Try a slim-fitting pantsuit like this one Emma Watson rocked in New York. Suits should be dark (black, charcoal or navy) and inner shirts should be a neutral or pastel color; bold patterns may be acceptable depending on the office culture. For consistency, keep your jewelry and other accessories simple but classy. 

Lucky for us, we’ve got a real-life princess to turn to for tons of business formal inspo. Kate Middleton gives us major outfit envy in this classic number, proving that you can also accomplish a sleek, business formal outfit with a structured dress as an alternative to a suit. 

Cocktail Attire

Cocktail attire is one of those in-between dress codes, like smart casual. Generally, it falls somewhere between casual and formal on the fashion spectrum but tends to be on the dressier side. For women, cocktail attire traditionally has meant the obvious—a cocktail dress. This is a flirty dress with a hemline just above the knee or slightly higher.

But, if you’re looking to stand out, Conahan says, “You'll need to find something to wear other than an LBD.” Try a flattering silk blouse paired with dressy pants or a cute pencil skirt, or feel free to opt for a classy two-piece coordinate set. Complete the look with your favorite pair of heels, or boots if it’s a cooler night out. 

Conahan says, “I'm so into this look because you don't have to put much thought into getting dressed. Don it with a jacket over your shoulders, a heeled bootie or sandal and a simple clutch—you’re out the door in no time.”

If you’ve been to any networking events (hosted by professional fraternities, alumni associations or sometimes even social media groups), you’ll notice that they’re usually in the form of a cocktail party or cocktail reception. That’s because this is an ideal setting for social and professional networking—it’s not too formal and not too casual, and usually the idea of after-work drinks and appetizers is pretty enticing. 

Keep in mind that if you’re heading to one of these immediately after work, your office attire will usually suffice, provided your office environment isn’t overly relaxed.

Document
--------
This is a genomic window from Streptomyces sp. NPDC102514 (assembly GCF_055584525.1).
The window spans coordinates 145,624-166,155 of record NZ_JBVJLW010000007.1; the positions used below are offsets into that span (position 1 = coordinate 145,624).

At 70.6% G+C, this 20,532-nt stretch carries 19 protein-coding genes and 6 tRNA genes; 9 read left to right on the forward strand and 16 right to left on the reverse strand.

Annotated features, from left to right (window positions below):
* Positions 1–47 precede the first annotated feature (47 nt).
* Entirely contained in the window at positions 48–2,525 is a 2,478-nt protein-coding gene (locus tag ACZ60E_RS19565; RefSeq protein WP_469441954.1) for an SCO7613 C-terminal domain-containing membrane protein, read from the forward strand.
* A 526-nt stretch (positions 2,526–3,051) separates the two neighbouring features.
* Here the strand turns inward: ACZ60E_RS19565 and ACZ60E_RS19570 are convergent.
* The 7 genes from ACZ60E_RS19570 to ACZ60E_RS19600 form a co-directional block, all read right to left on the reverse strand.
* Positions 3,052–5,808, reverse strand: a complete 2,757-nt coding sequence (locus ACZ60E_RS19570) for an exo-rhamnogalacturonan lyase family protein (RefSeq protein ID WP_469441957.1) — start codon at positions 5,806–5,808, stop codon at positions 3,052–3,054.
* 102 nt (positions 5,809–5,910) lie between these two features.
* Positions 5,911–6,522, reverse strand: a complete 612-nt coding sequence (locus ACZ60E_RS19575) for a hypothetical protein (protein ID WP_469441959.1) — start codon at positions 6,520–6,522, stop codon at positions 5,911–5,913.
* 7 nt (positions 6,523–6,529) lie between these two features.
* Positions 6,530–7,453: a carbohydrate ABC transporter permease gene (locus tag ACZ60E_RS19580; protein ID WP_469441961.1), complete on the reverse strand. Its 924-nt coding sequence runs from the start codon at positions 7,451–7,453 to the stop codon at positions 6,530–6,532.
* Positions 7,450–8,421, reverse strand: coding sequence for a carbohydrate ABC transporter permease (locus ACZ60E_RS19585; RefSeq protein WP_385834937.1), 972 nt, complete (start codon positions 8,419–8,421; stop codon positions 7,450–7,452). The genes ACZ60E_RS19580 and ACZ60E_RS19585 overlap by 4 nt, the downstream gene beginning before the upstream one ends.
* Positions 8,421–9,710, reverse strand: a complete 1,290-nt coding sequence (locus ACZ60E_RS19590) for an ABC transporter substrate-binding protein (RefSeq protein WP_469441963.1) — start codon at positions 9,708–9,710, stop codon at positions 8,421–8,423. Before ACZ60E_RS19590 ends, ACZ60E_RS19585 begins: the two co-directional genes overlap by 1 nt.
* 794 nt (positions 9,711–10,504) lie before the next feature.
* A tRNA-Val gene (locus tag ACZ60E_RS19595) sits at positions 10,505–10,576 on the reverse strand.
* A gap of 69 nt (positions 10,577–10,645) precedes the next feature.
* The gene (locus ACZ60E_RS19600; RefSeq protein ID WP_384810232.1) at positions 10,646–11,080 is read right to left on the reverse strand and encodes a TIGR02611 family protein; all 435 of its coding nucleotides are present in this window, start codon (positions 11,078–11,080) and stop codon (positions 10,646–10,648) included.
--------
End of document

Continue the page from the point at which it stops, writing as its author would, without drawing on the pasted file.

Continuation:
Black Tie or Formal

These two dress codes are a little confusing for women simply because they can mean a lot of different things, whereas the male alternatives would be pretty clear-cut (tuxedo or dark suit and tie). As a general rule, black tie means that you should wear a gown or long formal dress, like Blake Lively’s stunning wine-colored dress from the 2014 Cannes Film Festival.

Sometimes, dressy separates or a formal cocktail dress may work too.

It’s best to tailor your outfit to suit both the host and location. For example, a Cinderella-esque wedding may call for a glamorous ball gown whereas a formal work dinner may call for an elegant evening dress; long enough that it covers your knees but not necessarily floor-length.

Related: 8 Met Gala Ensembles That Should Inspire Your Graduation Party Look

Dressing appropriately and fashionably for any occasion can be complicated—there are so many rules!

Of course, the rules we’ve gathered here aren’t set in stone. There are bound to be countless variations of these depending on the occasion, location, job industry, office culture and even climate that you’re dressing for! Trick notes about her professional attire, for example, “I am a lawyer, so the dress code is much more conservative than what I see for other professions, but I also live in Florida where it’s hot and where people take some artistic license with styling, so it really can be a spectrum.”

It’s also important to remember that, regardless of where you’re going and what you’re wearing, you’re not going to be comfortable if you’re not being yourself. Confidence is your best accessory. Be true to yourself and don’t be afraid to personalize any of these outfit suggestions!